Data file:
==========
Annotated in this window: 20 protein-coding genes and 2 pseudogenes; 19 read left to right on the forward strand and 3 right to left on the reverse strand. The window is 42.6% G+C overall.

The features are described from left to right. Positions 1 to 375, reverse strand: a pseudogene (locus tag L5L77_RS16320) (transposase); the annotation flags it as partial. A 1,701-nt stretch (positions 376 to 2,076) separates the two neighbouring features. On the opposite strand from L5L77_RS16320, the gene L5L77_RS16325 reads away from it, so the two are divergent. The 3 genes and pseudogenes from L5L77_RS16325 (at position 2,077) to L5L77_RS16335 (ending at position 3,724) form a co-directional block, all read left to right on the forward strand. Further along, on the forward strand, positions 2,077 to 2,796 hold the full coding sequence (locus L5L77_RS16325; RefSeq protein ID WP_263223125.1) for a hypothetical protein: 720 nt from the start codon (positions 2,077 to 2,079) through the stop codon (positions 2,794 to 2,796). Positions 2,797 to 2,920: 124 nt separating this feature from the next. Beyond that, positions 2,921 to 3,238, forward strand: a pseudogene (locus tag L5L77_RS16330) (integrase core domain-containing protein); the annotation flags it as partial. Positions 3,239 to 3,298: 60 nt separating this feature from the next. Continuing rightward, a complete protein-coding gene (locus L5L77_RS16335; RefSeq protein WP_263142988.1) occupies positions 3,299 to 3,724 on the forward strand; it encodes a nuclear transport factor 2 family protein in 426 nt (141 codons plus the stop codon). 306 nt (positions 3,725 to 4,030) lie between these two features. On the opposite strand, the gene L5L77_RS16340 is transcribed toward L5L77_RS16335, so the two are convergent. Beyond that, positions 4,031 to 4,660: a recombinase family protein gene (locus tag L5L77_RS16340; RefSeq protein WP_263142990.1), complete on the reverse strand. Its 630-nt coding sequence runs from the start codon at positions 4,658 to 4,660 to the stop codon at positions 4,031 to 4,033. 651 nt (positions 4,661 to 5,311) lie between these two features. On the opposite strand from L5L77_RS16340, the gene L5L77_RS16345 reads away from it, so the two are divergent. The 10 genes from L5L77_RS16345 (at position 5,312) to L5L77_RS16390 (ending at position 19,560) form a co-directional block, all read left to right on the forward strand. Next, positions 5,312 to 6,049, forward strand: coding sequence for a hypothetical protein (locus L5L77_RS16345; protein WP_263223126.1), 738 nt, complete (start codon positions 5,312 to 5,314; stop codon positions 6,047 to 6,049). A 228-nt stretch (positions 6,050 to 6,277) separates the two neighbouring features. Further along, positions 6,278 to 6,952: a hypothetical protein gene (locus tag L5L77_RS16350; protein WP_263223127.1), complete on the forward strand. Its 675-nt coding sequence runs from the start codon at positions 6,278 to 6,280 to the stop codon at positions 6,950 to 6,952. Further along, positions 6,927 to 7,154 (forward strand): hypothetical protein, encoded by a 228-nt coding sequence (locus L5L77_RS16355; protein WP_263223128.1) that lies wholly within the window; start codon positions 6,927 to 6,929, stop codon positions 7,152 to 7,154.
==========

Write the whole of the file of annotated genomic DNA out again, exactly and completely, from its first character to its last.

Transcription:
Annotated in this window: 20 protein-coding genes and 2 pseudogenes; 19 read left to right on the forward strand and 3 right to left on the reverse strand. The window is 42.6% G+C overall.

The features are described from left to right. Positions 1 to 375, reverse strand: a pseudogene (locus tag L5L77_RS16320) (transposase); the annotation flags it as partial. A 1,701-nt stretch (positions 376 to 2,076) separates the two neighbouring features. On the opposite strand from L5L77_RS16320, the gene L5L77_RS16325 reads away from it, so the two are divergent. The 3 genes and pseudogenes from L5L77_RS16325 (at position 2,077) to L5L77_RS16335 (ending at position 3,724) form a co-directional block, all read left to right on the forward strand. Further along, on the forward strand, positions 2,077 to 2,796 hold the full coding sequence (locus L5L77_RS16325; RefSeq protein ID WP_263223125.1) for a hypothetical protein: 720 nt from the start codon (positions 2,077 to 2,079) through the stop codon (positions 2,794 to 2,796). Positions 2,797 to 2,920: 124 nt separating this feature from the next. Beyond that, positions 2,921 to 3,238, forward strand: a pseudogene (locus tag L5L77_RS16330) (integrase core domain-containing protein); the annotation flags it as partial. Positions 3,239 to 3,298: 60 nt separating this feature from the next. Continuing rightward, a complete protein-coding gene (locus L5L77_RS16335; RefSeq protein WP_263142988.1) occupies positions 3,299 to 3,724 on the forward strand; it encodes a nuclear transport factor 2 family protein in 426 nt (141 codons plus the stop codon). 306 nt (positions 3,725 to 4,030) lie between these two features. On the opposite strand, the gene L5L77_RS16340 is transcribed toward L5L77_RS16335, so the two are convergent. Beyond that, positions 4,031 to 4,660: a recombinase family protein gene (locus tag L5L77_RS16340; RefSeq protein WP_263142990.1), complete on the reverse strand. Its 630-nt coding sequence runs from the start codon at positions 4,658 to 4,660 to the stop codon at positions 4,031 to 4,033. 651 nt (positions 4,661 to 5,311) lie between these two features. On the opposite strand from L5L77_RS16340, the gene L5L77_RS16345 reads away from it, so the two are divergent. The 10 genes from L5L77_RS16345 (at position 5,312) to L5L77_RS16390 (ending at position 19,560) form a co-directional block, all read left to right on the forward strand. Next, positions 5,312 to 6,049, forward strand: coding sequence for a hypothetical protein (locus L5L77_RS16345; protein WP_263223126.1), 738 nt, complete (start codon positions 5,312 to 5,314; stop codon positions 6,047 to 6,049). A 228-nt stretch (positions 6,050 to 6,277) separates the two neighbouring features. Further along, positions 6,278 to 6,952: a hypothetical protein gene (locus tag L5L77_RS16350; protein WP_263223127.1), complete on the forward strand. Its 675-nt coding sequence runs from the start codon at positions 6,278 to 6,280 to the stop codon at positions 6,950 to 6,952. Further along, positions 6,927 to 7,154 (forward strand): hypothetical protein, encoded by a 228-nt coding sequence (locus L5L77_RS16355; protein WP_263223128.1) that lies wholly within the window; start codon positions 6,927 to 6,929, stop codon positions 7,152 to 7,154.